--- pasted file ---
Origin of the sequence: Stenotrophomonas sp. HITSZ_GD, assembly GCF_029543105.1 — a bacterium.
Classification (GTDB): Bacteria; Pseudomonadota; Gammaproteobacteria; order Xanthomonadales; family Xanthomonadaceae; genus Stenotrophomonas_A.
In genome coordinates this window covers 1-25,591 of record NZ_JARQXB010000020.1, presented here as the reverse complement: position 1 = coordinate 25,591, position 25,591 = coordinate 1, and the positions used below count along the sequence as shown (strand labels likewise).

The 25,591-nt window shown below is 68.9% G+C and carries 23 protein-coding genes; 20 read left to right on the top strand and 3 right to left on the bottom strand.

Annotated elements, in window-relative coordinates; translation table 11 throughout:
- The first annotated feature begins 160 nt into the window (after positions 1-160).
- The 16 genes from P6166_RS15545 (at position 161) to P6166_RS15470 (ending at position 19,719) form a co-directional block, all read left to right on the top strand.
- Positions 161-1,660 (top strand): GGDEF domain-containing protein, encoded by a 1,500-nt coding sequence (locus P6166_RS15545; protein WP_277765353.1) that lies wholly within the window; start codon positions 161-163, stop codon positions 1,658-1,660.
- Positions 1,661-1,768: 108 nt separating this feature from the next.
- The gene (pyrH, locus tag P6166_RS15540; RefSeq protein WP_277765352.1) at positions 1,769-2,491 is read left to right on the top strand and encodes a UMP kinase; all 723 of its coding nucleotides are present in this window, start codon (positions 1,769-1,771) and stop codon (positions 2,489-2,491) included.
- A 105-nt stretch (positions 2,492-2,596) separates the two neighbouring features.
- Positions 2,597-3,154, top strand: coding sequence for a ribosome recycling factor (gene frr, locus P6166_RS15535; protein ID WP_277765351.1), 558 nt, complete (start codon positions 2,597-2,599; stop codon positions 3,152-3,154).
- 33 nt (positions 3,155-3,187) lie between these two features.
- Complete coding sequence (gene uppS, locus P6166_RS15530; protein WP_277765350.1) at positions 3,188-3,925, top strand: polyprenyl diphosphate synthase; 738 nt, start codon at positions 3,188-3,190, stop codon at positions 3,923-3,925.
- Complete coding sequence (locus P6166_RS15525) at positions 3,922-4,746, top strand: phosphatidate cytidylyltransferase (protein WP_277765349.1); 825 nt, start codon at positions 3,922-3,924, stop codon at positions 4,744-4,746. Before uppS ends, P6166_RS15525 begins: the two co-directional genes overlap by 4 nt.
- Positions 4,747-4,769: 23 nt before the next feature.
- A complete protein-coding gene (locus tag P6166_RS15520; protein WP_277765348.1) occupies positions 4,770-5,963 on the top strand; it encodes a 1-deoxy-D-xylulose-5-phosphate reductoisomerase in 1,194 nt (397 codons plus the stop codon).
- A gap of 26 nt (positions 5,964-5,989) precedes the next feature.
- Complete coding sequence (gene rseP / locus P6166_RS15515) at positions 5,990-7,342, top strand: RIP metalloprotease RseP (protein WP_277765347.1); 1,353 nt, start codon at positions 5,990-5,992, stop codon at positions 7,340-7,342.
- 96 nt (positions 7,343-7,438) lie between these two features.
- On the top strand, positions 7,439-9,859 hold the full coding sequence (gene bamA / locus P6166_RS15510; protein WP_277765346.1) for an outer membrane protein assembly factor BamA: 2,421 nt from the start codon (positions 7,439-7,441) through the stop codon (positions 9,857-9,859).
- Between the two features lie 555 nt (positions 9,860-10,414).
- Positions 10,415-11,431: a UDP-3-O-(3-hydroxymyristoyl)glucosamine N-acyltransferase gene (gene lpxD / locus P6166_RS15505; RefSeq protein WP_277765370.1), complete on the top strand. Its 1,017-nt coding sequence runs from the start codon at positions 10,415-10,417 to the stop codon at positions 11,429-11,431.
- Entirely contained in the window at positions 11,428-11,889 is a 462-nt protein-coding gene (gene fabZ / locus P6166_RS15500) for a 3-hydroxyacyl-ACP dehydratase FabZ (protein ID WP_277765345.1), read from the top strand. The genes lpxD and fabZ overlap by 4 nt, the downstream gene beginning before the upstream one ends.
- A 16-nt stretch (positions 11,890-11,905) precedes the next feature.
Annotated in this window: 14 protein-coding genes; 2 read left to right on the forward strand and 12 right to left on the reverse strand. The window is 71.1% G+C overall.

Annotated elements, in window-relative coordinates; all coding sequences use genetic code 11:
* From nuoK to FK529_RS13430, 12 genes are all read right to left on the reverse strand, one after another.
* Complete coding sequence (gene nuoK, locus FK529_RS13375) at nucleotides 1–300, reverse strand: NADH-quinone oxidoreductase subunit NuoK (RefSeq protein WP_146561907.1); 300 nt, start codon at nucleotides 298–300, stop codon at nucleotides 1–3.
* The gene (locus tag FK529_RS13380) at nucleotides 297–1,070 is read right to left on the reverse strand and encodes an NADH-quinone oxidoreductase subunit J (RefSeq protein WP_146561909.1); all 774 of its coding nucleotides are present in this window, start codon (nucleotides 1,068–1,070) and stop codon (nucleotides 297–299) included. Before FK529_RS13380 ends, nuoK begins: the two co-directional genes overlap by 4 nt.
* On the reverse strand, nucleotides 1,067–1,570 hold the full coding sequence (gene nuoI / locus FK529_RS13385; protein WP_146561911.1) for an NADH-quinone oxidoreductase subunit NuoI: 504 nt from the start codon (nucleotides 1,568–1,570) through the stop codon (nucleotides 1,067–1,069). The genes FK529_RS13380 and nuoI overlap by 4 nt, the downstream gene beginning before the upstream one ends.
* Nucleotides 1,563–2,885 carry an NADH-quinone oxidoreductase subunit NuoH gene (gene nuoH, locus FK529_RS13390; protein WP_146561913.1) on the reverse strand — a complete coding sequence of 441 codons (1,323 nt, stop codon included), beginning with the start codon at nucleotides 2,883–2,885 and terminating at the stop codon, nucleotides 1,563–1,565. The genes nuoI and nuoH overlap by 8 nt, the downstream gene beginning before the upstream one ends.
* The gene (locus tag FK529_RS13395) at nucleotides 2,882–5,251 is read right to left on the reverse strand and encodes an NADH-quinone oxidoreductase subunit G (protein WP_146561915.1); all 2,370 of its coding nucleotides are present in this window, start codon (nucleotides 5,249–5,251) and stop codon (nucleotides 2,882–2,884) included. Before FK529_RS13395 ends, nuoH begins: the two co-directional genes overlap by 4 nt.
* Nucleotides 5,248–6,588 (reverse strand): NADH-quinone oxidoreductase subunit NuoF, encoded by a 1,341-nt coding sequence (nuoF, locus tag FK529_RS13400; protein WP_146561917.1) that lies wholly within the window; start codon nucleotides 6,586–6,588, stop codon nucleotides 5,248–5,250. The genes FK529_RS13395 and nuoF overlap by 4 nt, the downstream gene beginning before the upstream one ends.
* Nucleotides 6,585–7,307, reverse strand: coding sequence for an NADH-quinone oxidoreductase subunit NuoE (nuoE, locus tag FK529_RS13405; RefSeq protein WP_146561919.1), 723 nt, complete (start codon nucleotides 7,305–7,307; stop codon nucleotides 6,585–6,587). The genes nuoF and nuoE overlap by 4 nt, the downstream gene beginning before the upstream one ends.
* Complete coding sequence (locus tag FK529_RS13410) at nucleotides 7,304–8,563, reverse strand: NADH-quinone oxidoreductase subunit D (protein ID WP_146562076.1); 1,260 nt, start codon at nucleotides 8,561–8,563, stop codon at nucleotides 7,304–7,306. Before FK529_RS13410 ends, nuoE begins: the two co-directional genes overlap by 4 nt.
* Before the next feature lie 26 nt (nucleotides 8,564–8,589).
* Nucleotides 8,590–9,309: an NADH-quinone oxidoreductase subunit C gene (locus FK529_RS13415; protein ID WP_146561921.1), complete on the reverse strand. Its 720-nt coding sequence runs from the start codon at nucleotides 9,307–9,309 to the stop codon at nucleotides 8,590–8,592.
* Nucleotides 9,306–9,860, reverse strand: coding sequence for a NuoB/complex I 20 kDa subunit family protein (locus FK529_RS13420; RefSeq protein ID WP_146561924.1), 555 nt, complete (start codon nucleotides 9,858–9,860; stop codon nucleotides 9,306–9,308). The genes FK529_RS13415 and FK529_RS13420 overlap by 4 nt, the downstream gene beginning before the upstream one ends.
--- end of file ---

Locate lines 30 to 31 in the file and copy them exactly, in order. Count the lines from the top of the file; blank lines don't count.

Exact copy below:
* The gene (locus tag FK529_RS13380) at nucleotides 297–1,070 is read right to left on the reverse strand and encodes an NADH-quinone oxidoreductase subunit J (RefSeq protein WP_146561909.1); all 774 of its coding nucleotides are present in this window, start codon (nucleotides 1,068–1,070) and stop codon (nucleotides 297–299) included. Before FK529_RS13380 ends, nuoK begins: the two co-directional genes overlap by 4 nt.
* On the reverse strand, nucleotides 1,067–1,570 hold the full coding sequence (gene nuoI / locus FK529_RS13385; protein WP_146561911.1) for an NADH-quinone oxidoreductase subunit NuoI: 504 nt from the start codon (nucleotides 1,568–1,570) through the stop codon (nucleotides 1,067–1,069). The genes FK529_RS13380 and nuoI overlap by 4 nt, the downstream gene beginning before the upstream one ends.